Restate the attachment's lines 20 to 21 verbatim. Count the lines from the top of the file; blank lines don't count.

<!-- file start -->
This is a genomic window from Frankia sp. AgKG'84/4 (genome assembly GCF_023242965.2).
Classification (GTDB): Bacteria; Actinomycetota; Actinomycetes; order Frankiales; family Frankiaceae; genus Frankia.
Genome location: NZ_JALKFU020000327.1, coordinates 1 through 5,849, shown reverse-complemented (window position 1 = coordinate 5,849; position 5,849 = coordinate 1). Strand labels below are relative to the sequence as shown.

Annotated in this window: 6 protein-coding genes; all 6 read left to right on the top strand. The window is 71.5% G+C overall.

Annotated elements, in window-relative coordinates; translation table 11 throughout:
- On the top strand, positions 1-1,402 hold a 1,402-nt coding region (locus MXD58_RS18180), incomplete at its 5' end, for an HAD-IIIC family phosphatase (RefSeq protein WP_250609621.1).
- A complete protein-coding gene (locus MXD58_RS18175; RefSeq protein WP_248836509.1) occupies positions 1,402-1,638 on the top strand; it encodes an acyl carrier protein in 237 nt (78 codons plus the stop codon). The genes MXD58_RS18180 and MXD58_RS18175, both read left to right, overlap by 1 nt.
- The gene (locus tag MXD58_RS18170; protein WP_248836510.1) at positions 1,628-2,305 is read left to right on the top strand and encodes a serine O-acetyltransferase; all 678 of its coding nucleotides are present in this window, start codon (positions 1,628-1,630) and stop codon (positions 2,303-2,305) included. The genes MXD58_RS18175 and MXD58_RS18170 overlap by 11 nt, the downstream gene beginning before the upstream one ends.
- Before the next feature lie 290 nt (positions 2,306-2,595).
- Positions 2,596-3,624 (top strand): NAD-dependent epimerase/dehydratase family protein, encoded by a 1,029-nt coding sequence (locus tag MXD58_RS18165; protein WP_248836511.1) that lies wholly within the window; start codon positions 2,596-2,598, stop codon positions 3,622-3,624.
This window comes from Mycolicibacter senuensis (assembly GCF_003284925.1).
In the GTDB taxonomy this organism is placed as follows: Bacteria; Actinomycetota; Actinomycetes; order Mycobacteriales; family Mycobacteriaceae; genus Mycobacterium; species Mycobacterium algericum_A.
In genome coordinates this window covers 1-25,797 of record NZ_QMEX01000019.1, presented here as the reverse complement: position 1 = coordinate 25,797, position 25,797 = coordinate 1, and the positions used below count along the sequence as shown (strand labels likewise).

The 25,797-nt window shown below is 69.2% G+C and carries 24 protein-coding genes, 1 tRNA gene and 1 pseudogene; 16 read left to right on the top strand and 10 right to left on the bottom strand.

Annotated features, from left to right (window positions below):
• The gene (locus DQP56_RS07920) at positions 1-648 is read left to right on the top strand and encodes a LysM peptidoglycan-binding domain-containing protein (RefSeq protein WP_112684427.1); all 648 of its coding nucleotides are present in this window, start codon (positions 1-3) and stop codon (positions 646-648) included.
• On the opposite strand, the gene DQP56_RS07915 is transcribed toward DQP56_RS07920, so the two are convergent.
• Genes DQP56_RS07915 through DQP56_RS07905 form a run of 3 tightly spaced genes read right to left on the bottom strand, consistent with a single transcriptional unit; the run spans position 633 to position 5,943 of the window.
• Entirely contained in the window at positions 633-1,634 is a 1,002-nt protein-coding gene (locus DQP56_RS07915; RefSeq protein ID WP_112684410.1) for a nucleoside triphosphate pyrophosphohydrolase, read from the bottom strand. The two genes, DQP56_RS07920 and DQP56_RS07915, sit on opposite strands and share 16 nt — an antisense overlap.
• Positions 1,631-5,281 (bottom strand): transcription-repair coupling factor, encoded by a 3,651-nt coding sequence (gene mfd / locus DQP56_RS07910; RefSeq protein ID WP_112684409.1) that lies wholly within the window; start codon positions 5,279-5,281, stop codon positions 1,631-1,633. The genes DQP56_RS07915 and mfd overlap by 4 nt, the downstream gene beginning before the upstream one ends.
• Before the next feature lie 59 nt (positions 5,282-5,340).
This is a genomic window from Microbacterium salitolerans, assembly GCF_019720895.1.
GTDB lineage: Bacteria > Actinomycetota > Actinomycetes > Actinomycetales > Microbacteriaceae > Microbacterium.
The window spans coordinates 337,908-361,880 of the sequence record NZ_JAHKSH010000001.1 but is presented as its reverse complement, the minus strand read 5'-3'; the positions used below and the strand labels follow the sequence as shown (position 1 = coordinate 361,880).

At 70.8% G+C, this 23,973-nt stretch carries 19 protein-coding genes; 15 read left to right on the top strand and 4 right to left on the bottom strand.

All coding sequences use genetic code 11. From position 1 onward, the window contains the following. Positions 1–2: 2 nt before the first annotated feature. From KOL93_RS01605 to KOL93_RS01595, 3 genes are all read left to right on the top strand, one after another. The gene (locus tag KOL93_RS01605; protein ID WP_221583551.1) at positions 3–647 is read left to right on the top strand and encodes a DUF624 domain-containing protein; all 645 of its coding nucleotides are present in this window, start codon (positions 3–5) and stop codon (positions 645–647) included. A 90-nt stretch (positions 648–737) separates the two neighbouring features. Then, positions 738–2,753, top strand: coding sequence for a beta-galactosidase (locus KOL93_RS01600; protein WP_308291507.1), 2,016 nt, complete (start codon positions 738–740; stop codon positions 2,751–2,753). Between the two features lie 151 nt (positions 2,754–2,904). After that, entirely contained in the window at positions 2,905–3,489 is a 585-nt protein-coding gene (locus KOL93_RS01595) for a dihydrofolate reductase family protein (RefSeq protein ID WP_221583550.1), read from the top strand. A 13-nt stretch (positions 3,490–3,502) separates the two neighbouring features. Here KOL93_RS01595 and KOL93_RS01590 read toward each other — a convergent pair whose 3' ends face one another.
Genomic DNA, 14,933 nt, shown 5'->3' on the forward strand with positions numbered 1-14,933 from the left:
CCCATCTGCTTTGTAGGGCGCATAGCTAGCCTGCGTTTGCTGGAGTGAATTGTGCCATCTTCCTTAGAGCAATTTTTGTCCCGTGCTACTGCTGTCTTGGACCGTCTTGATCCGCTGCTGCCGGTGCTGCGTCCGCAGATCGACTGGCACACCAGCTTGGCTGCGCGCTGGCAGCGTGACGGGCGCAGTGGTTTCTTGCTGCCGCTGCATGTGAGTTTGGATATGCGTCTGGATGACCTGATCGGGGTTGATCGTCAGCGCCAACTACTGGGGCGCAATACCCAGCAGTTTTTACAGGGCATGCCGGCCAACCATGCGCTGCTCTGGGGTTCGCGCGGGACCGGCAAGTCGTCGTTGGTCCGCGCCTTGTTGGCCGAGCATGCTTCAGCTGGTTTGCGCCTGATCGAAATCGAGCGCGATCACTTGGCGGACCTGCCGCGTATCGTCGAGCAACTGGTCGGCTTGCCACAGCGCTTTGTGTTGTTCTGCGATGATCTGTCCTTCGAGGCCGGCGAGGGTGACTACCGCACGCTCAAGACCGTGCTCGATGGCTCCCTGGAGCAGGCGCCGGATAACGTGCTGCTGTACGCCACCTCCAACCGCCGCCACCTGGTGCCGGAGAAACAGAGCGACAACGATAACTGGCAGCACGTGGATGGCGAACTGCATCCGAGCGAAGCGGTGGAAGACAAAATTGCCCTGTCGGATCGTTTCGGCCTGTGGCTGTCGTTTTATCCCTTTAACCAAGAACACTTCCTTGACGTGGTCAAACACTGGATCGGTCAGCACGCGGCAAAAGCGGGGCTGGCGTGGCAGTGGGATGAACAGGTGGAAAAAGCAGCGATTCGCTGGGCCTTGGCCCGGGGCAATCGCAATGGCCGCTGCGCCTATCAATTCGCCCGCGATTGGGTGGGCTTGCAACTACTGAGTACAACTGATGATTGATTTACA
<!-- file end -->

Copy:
• Positions 1,631-5,281 (bottom strand): transcription-repair coupling factor, encoded by a 3,651-nt coding sequence (gene mfd / locus DQP56_RS07910; RefSeq protein ID WP_112684409.1) that lies wholly within the window; start codon positions 5,279-5,281, stop codon positions 1,631-1,633. The genes DQP56_RS07915 and mfd overlap by 4 nt, the downstream gene beginning before the upstream one ends.
• Before the next feature lie 59 nt (positions 5,282-5,340).